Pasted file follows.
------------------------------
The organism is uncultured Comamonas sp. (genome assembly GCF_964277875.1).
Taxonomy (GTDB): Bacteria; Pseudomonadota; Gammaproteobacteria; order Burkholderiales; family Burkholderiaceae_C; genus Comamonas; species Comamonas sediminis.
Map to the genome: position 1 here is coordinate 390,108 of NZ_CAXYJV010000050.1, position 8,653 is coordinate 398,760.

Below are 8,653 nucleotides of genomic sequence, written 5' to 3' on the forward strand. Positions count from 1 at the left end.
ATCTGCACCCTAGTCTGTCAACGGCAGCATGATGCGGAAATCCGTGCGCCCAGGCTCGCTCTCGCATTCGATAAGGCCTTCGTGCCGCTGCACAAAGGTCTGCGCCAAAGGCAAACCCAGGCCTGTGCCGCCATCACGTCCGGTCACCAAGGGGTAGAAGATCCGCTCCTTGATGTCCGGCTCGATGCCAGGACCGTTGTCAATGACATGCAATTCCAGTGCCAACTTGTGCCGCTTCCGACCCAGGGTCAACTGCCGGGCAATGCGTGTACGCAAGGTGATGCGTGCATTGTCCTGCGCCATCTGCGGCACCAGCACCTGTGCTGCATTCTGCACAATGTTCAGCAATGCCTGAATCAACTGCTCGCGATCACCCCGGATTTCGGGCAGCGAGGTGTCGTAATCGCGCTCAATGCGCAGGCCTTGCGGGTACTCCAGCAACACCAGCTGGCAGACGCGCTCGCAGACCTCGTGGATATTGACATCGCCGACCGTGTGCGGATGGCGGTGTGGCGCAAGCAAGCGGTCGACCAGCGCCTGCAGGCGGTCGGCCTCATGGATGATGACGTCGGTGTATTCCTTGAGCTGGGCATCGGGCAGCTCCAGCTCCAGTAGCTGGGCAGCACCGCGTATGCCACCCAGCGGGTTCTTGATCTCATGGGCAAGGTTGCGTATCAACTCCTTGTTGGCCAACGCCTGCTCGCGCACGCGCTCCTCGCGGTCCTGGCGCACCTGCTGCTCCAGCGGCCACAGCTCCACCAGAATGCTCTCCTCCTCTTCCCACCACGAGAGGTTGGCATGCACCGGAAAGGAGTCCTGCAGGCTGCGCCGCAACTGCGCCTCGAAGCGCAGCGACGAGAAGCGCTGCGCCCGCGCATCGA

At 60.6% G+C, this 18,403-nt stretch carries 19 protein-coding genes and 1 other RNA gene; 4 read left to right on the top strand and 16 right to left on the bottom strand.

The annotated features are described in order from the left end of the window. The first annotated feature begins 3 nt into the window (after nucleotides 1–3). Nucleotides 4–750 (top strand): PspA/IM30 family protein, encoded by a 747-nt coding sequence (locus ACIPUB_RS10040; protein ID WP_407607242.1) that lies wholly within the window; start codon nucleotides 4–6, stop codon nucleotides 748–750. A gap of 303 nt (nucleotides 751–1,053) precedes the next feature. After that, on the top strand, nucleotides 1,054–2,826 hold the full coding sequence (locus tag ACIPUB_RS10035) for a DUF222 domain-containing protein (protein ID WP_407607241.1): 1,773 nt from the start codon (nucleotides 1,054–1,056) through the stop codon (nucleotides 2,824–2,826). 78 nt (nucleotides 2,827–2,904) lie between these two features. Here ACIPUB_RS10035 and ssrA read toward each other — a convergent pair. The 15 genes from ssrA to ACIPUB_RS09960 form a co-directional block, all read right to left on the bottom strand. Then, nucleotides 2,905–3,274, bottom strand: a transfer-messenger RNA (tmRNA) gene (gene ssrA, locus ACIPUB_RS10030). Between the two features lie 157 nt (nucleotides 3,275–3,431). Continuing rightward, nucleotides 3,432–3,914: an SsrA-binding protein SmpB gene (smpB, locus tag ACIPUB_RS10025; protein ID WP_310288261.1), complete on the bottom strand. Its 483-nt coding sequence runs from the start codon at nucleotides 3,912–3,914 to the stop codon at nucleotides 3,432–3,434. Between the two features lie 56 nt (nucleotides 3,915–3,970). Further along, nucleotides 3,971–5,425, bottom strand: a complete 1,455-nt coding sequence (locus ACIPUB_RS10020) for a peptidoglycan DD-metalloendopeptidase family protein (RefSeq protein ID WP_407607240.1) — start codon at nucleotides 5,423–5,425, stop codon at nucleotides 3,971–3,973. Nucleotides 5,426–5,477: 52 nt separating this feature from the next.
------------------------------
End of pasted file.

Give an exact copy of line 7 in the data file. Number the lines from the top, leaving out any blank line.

The annotated features are described in order from the left end of the window. The first annotated feature begins 3 nt into the window (after nucleotides 1–3). Nucleotides 4–750 (top strand): PspA/IM30 family protein, encoded by a 747-nt coding sequence (locus ACIPUB_RS10040; protein ID WP_407607242.1) that lies wholly within the window; start codon nucleotides 4–6, stop codon nucleotides 748–750. A gap of 303 nt (nucleotides 751–1,053) precedes the next feature. After that, on the top strand, nucleotides 1,054–2,826 hold the full coding sequence (locus tag ACIPUB_RS10035) for a DUF222 domain-containing protein (protein ID WP_407607241.1): 1,773 nt from the start codon (nucleotides 1,054–1,056) through the stop codon (nucleotides 2,824–2,826). 78 nt (nucleotides 2,827–2,904) lie between these two features. Here ACIPUB_RS10035 and ssrA read toward each other — a convergent pair. The 15 genes from ssrA to ACIPUB_RS09960 form a co-directional block, all read right to left on the bottom strand. Then, nucleotides 2,905–3,274, bottom strand: a transfer-messenger RNA (tmRNA) gene (gene ssrA, locus ACIPUB_RS10030). Between the two features lie 157 nt (nucleotides 3,275–3,431). Continuing rightward, nucleotides 3,432–3,914: an SsrA-binding protein SmpB gene (smpB, locus tag ACIPUB_RS10025; protein ID WP_310288261.1), complete on the bottom strand. Its 483-nt coding sequence runs from the start codon at nucleotides 3,912–3,914 to the stop codon at nucleotides 3,432–3,434. Between the two features lie 56 nt (nucleotides 3,915–3,970). Further along, nucleotides 3,971–5,425, bottom strand: a complete 1,455-nt coding sequence (locus ACIPUB_RS10020) for a peptidoglycan DD-metalloendopeptidase family protein (RefSeq protein ID WP_407607240.1) — start codon at nucleotides 5,423–5,425, stop codon at nucleotides 3,971–3,973. Nucleotides 5,426–5,477: 52 nt separating this feature from the next.